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So without further ado, here are the six innovative mobile campaigns…


In 2011, Debenhams launched the UK’s first virtual pop-up stores at different locations around the UK using a dedicated app.

People were encouraged to visit famous landmarks, including London’s Trafalgar Square and Glasgow’s George Square, and look at the location using their iPad or iPhone.

If the user is not in the right location, a counter tells them how far away the zone is and the view button on the app will display a map.

Shoppers could then view ten party dresses that were only available at that specific location, try them on using augmented reality technology, purchase the item and get it delivered to a location of their choice.

Shoppers at each location also received an exclusive 20% discount. An additional feature of the virtual pop-up store was that shoppers could upload pictures of the virtual outfits that they tried on, and share this with friends on Facebook or Twitter.


This campaign may have lost some of its sheen following recent events, but it’s still a good example of how brands can use mobile to involve consumers in marketing campaigns.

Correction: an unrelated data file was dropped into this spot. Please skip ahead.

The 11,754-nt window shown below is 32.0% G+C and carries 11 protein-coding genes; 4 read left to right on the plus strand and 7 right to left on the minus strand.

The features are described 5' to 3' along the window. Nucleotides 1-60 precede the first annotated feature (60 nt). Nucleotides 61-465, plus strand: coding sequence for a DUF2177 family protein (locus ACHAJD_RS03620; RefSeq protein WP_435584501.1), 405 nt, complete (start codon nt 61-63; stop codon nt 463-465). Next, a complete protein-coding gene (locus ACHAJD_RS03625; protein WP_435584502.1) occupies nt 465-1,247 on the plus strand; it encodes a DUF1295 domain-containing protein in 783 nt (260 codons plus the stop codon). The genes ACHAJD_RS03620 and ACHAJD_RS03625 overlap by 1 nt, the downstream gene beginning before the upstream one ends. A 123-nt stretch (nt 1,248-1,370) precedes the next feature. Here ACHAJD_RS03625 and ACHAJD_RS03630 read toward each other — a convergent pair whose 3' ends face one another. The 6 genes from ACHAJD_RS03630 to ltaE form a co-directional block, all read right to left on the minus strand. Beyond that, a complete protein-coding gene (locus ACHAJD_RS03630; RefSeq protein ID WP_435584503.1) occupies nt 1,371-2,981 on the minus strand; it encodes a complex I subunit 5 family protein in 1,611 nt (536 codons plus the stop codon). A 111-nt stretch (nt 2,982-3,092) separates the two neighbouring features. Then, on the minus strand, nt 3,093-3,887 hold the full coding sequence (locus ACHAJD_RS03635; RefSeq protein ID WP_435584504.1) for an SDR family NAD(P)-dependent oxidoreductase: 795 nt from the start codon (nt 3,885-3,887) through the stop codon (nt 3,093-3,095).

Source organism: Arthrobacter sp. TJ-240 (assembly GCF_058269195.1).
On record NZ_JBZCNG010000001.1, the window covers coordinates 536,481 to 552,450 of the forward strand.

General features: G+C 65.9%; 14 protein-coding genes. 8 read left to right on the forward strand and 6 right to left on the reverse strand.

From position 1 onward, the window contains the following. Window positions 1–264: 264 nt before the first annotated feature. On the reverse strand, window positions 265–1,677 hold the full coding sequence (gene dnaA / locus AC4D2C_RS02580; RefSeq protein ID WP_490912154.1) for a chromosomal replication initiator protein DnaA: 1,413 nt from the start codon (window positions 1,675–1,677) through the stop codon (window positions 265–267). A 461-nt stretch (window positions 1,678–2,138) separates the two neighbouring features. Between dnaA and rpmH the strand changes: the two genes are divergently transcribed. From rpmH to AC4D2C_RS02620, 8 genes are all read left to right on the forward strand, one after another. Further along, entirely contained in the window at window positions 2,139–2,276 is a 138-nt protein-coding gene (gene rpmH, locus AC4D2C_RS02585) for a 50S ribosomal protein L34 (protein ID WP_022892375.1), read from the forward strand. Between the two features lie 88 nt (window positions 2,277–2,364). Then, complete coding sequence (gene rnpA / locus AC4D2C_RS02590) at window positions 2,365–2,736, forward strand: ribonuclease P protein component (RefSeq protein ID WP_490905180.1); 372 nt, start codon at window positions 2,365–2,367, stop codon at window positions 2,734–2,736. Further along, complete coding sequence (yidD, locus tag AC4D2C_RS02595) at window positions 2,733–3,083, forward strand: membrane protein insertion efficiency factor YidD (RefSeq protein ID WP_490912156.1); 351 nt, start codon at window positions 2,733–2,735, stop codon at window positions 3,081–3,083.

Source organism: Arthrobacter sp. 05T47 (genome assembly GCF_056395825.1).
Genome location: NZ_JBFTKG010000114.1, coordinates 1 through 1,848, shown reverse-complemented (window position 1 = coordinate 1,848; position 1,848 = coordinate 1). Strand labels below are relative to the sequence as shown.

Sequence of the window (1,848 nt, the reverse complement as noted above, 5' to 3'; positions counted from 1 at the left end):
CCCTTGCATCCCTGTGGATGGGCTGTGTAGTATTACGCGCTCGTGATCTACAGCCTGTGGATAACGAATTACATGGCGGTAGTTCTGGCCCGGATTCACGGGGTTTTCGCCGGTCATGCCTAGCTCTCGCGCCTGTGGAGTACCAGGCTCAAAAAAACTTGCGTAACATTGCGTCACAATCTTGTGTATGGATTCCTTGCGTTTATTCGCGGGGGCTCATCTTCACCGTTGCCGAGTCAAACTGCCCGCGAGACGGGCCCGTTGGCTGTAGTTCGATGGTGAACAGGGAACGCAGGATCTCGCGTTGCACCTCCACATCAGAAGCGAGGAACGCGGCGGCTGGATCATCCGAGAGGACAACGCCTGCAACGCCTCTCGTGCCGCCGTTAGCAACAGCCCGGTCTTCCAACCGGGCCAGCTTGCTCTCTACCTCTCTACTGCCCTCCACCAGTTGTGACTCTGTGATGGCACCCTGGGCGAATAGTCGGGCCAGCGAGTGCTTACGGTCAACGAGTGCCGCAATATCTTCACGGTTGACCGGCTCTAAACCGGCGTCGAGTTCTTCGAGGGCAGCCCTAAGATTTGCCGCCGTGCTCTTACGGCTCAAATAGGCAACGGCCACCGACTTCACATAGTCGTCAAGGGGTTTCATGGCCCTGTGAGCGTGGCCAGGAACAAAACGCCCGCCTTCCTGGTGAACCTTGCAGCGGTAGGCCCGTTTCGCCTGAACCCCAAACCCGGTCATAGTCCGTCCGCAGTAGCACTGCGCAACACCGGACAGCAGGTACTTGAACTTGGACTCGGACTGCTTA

Nike’s campaign revolved around printing messages on roads around the Tour de France route.

The ‘Chalkbot’ was automatically programmed to paint personalised text and online messages in yellow chalk along the route as part of the Lance Armstrong Livestrong campaign.

The aim was to provide messages of hope, support, and perseverance to the cyclists who took part in the race, and inspire them to push themselves that little bit further. 

After the Chalkbot printed the message, it took a picture of the road, logged the time and GPS location then sent it back to the user.

The campaign also aimed to generate money for a charitable cause, as 100% of the profits from Nike’s Livestrong collection go to the Lance Armstrong Foundation.

The campaign was not only innovative, but also effective in terms of increasing the bottom line. The campaign coincided with a 46% jump in sales, generating $4m for Lance Armstrong’s fight against cancer.


Nokia’s smartphone vending machine was launched during Glasgow’s Social Media Week. The technology allowed users with Foursquare-enabled devices to check-in with a #NokiaConnects hashtag.

Users that checked in received a free gift from the vending machine. Participants were allowed to check-in once a day and received prizes ranging from sweets to free smartphones and other Nokia accessories.

The campaign was part of Nokia and 1000heads’ on-going ‘random acts of kindness’ campaign.


IBM was the first organisation to develop an augmented reality mobile application with live data streaming that can be used by the public.

IBM created an app called “Seer” for its VIP business leads to use at Wimbledon that combined AR with real data, allowing people at events to use their mobile to see more, and obtain useful data and stats about the game.